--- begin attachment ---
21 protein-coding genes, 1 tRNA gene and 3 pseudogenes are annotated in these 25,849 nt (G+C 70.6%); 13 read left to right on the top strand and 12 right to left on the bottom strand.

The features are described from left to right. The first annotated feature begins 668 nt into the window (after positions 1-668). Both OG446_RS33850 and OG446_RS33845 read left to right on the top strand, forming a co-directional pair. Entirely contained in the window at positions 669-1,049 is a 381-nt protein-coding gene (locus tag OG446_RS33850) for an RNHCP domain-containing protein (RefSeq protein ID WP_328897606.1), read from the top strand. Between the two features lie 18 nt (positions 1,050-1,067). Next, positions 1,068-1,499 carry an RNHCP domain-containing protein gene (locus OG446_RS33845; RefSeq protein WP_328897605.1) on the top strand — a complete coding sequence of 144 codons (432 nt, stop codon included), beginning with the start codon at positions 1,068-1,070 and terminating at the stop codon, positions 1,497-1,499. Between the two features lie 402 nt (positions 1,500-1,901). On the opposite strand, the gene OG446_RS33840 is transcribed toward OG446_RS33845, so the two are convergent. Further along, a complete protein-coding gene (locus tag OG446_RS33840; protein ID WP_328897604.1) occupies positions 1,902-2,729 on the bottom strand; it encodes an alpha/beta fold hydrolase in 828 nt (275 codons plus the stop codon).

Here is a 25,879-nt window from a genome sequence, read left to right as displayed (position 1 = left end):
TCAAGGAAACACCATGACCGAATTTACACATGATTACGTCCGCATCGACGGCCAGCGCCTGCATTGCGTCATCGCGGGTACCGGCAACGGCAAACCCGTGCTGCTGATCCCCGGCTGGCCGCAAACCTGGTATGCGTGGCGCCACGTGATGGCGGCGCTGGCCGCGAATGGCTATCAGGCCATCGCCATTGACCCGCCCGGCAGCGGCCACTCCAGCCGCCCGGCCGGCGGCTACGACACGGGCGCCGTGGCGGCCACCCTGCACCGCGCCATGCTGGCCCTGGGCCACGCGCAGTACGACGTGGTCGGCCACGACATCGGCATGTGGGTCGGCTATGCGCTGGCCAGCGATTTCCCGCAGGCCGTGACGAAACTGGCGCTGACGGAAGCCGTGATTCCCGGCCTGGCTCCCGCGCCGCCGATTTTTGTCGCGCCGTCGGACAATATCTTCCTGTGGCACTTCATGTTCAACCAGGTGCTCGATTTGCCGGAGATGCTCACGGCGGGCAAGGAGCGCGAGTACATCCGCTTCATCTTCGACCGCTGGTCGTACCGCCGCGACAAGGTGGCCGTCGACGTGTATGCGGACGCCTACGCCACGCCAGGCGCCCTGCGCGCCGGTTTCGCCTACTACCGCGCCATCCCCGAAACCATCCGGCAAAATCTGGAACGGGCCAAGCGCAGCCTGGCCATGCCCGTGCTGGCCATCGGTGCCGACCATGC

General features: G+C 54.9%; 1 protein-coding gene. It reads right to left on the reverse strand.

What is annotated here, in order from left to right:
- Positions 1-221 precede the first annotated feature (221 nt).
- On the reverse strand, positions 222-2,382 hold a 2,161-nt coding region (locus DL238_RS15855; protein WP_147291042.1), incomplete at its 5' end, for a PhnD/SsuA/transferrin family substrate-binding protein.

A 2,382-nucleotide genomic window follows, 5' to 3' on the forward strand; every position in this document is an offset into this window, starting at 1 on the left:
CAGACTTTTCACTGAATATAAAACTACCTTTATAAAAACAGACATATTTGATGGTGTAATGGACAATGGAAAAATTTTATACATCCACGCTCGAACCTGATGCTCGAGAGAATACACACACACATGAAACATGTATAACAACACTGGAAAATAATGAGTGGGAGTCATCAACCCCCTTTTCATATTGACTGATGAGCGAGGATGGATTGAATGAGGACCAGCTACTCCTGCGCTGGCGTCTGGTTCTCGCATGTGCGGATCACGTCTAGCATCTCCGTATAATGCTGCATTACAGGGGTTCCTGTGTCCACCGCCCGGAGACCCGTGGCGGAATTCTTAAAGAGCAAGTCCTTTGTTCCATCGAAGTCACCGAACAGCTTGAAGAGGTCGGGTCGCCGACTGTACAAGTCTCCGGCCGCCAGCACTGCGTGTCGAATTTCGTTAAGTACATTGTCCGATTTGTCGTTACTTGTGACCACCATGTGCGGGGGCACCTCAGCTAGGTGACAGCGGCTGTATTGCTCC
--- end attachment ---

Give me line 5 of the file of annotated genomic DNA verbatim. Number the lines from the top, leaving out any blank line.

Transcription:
General features: G+C 54.9%; 1 protein-coding gene. It reads right to left on the reverse strand.